Federated learning (FL) is a privacy-preserving distributed machine learning technique that trains models while keeping all the original data generated on devices locally. Since devices may be resource constrained, offloading can be used to improve FL performance by transferring computational workload from devices to edge servers. However, due to mobility, devices participating in FL may leave the network during training and need to connect to a different edge server. This is challenging because the offloaded computations from edge server need to be migrated. In line with this assertion, we present FedFly, which is, to the best of our knowledge, the first work to migrate a deep neural network (DNN) when devices move between edge servers during FL training. Our empirical results on the CIFAR10 dataset, with both balanced and imbalanced data distribution, support our claims that FedFly can reduce training time by up to 33% when a device moves after 50% of the training is completed, and by up to 45% when 90% of the training is completed when compared to state-of-the-art offloading approach in FL. FedFly has negligible overhead of up to two seconds and does not compromise accuracy. Finally, we highlight a number of open research issues for further investigation.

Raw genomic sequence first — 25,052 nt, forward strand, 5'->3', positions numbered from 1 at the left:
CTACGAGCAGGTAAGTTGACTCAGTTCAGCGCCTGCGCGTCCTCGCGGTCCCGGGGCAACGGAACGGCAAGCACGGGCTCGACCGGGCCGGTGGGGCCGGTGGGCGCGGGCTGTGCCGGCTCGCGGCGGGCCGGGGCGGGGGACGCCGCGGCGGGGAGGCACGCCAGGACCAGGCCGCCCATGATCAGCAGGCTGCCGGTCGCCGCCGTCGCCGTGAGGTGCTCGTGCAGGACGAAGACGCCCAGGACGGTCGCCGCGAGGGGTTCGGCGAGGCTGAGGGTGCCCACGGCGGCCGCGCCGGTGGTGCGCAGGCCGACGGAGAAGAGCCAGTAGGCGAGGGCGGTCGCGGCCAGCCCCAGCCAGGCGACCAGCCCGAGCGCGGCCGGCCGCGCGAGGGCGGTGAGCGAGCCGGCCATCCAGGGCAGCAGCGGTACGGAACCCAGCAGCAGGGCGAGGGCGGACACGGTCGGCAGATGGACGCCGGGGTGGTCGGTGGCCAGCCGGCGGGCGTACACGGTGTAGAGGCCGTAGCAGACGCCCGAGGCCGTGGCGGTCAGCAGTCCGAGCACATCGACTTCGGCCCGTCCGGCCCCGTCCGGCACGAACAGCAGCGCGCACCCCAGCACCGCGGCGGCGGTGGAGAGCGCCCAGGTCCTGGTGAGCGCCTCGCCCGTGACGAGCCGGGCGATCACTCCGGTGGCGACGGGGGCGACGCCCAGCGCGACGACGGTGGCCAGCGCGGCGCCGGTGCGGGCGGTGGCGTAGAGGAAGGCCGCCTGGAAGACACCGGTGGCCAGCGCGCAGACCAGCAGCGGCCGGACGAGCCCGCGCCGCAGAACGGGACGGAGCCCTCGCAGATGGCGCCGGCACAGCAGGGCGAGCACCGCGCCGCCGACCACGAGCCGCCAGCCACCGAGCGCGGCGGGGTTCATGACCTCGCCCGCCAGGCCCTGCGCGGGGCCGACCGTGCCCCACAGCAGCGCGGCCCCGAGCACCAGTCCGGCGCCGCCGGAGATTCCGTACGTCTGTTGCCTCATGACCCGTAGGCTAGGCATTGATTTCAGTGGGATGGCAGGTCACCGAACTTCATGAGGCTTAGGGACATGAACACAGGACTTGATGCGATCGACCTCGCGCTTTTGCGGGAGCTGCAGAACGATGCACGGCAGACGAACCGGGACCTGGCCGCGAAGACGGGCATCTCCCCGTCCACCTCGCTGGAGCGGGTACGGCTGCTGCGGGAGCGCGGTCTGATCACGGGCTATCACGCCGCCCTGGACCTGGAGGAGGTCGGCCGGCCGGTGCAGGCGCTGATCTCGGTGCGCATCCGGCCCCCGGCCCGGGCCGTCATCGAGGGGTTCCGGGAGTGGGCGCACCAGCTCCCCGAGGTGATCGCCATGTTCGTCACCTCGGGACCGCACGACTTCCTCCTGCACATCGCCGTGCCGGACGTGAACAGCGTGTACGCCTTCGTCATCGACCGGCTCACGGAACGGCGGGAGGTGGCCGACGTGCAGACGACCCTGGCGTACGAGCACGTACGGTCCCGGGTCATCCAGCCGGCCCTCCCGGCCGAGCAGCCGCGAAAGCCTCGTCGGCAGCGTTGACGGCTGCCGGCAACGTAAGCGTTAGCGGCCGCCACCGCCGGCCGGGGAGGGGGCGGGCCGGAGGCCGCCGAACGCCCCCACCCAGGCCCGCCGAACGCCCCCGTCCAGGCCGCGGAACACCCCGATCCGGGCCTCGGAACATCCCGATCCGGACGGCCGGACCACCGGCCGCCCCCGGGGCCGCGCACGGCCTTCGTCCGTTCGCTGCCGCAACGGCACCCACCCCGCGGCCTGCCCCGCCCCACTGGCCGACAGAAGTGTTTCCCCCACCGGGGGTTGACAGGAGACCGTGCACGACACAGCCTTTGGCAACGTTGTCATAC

The ArXiv pre-print can be found here